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US: Health Care, 2010 Congress (Marist 12/2-7)


Marist
12/2-3, 12/7/09; 1,034 adults, 3% margin of error
858 registered voters, 3.5% margin of error
Mode: Live telephone interviews
(Marist: 2010 Congress, Health care)

National

Obama Job Approval: Health Care
40% Approve, 53% Disapprove

Do you think a public option is a good thing or a bad thing to include in heath care reform?
58% Good thing, 27% Bad thing

If the 2010 election for congress were held today, would you support your current congress person who represents your district in Washington D.C. or would you vote for someone else?
51% Support current congressperson. 37% Vote for someone else

 

Comments
Aaron_in_TX:

Huge discrepancy between the public option numbers and topline health care numbers. Funny, since public option is the most contentious part of health care.

Democrats might have been better off simply pushing through a stand-alone public option bill.

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Field Marshal:

Aaron,

I agree, especially with the state opt out provision.

I think the overall disapproval with the bill is the cost and wish someone would ask those opposed why they oppose it.

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Xenobion:

I feel that the healtcare debate has been so polluted with details with every unpopular issue concerning it. Propaganda campaigns like Sarah Palin's "Death Panels" make accusations, ask questions later approach has scared most people. Americans were being polled at 60% in favor of Universal HC reform at the begining, but despite the plan changing over time general dissent on the issue was increased. Why is that? The plan has changed or been debated with several different provisions. With no clear plan from the get go, most Americans will not support something they don't get or get changed. The legislative process in itself is dirty. I'd say the HC debate was really a Civics 101 wakeup for most of America.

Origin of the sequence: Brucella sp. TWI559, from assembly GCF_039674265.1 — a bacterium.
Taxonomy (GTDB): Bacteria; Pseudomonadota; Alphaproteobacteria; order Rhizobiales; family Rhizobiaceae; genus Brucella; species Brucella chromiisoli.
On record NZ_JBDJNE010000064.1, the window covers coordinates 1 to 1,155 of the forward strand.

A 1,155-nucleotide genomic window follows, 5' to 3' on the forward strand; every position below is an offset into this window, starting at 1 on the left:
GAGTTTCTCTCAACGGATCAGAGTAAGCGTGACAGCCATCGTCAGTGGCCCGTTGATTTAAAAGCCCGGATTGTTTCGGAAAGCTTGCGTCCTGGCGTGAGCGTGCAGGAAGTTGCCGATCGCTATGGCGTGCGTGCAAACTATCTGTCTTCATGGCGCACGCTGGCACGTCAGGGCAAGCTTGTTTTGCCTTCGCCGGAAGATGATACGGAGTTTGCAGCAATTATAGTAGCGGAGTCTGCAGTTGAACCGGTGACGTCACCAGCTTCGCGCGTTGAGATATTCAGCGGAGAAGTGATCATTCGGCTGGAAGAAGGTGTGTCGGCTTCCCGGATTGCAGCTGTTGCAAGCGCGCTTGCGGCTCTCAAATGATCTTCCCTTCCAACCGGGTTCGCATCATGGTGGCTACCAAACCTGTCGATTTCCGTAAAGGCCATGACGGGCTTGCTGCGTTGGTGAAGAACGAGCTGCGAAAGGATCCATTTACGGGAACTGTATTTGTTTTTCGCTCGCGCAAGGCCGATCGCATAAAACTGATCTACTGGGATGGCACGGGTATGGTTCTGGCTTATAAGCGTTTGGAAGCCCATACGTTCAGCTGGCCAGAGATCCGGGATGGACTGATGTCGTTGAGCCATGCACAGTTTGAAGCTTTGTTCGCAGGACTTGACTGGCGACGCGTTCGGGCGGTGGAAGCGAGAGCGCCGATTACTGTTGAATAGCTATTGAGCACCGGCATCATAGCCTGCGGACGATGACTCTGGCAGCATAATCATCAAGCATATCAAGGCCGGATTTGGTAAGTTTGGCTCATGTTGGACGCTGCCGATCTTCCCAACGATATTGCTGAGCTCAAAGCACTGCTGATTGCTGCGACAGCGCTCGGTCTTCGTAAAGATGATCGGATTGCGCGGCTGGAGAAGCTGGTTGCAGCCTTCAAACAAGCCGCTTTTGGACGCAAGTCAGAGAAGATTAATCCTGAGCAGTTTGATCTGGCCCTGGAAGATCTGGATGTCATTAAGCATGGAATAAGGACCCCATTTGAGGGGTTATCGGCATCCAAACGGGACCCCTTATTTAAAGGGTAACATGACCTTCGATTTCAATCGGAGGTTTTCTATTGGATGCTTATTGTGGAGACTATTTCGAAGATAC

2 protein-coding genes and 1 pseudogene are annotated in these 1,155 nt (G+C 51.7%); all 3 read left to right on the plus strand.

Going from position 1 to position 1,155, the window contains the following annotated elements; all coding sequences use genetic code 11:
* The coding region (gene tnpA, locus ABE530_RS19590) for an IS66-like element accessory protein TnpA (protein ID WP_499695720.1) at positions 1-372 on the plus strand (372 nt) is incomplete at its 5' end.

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Aaron_in_TX:

When I've talked to people about health care, they all give me different reasons why they don't like it, even the people who support it usually say this is just better than nothing, which is kind of my position. Cost is usually a pretty big factor. People think their taxes are going to go up, and they're already stressed out paying for health care. A significant minority thinks that the bill doesn't address the base costs of healthcare, or that it doesn't change the system significantly enough. People don't like having to pay 10-15% of their income for health care, and the bill does little to change that.

Of course, it would take an entire reboot of the system to change the fundamental costs. They'd have to change the way doctors, nurses are trained, pharmaceutical procedures, and so forth. Doing so is politically unfeasible. Politics is the art of the possible.

All of the people I know who have gone to med school come out of it with an enormous amount of debt, then limited earning potential during the legnthy residency period. The cost problems starts from the very beginning and is institutionalized into the system.

Another friend I have is a RN. She makes more than $50K a year and all she got is a 2 year degree. In Texas that is good money. I'm sorry, but that is way higher than a entry-level salary should be for that level of education. It's stuff like that we're paying for.

Health care is such a complex issue that I think it's impossible to find broad consensus.

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Xenobion:

I agree with everything you say :)

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